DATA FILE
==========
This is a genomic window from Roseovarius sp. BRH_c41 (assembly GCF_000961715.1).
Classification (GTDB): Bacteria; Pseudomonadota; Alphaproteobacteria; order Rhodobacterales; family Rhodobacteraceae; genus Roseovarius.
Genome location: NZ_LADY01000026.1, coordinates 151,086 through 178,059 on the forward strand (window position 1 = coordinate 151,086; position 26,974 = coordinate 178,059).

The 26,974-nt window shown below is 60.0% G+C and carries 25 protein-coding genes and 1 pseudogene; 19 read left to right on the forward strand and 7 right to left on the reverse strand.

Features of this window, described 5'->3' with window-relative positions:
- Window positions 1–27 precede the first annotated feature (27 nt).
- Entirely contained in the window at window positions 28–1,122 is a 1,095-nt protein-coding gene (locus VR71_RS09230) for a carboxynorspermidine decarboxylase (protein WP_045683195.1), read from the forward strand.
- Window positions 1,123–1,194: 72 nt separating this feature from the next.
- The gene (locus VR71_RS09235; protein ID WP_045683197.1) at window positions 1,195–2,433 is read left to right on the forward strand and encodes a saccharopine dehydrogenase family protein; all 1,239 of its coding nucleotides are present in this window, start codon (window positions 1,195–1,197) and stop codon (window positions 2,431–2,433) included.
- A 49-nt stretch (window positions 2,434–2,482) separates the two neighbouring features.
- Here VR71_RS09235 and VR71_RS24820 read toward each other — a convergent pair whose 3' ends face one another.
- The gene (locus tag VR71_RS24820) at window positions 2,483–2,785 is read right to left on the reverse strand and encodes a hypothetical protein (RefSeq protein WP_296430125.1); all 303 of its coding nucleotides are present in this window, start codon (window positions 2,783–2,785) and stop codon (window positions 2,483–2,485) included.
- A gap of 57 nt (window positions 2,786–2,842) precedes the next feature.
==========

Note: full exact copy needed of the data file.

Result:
This is a genomic window from Roseovarius sp. BRH_c41 (assembly GCF_000961715.1).
Classification (GTDB): Bacteria; Pseudomonadota; Alphaproteobacteria; order Rhodobacterales; family Rhodobacteraceae; genus Roseovarius.
Genome location: NZ_LADY01000026.1, coordinates 151,086 through 178,059 on the forward strand (window position 1 = coordinate 151,086; position 26,974 = coordinate 178,059).

The 26,974-nt window shown below is 60.0% G+C and carries 25 protein-coding genes and 1 pseudogene; 19 read left to right on the forward strand and 7 right to left on the reverse strand.

Features of this window, described 5'->3' with window-relative positions:
- Window positions 1–27 precede the first annotated feature (27 nt).
- Entirely contained in the window at window positions 28–1,122 is a 1,095-nt protein-coding gene (locus VR71_RS09230) for a carboxynorspermidine decarboxylase (protein WP_045683195.1), read from the forward strand.
- Window positions 1,123–1,194: 72 nt separating this feature from the next.
- The gene (locus VR71_RS09235; protein ID WP_045683197.1) at window positions 1,195–2,433 is read left to right on the forward strand and encodes a saccharopine dehydrogenase family protein; all 1,239 of its coding nucleotides are present in this window, start codon (window positions 1,195–1,197) and stop codon (window positions 2,431–2,433) included.
- A 49-nt stretch (window positions 2,434–2,482) separates the two neighbouring features.
- Here VR71_RS09235 and VR71_RS24820 read toward each other — a convergent pair whose 3' ends face one another.
- The gene (locus tag VR71_RS24820) at window positions 2,483–2,785 is read right to left on the reverse strand and encodes a hypothetical protein (RefSeq protein WP_296430125.1); all 303 of its coding nucleotides are present in this window, start codon (window positions 2,783–2,785) and stop codon (window positions 2,483–2,485) included.
- A gap of 57 nt (window positions 2,786–2,842) precedes the next feature.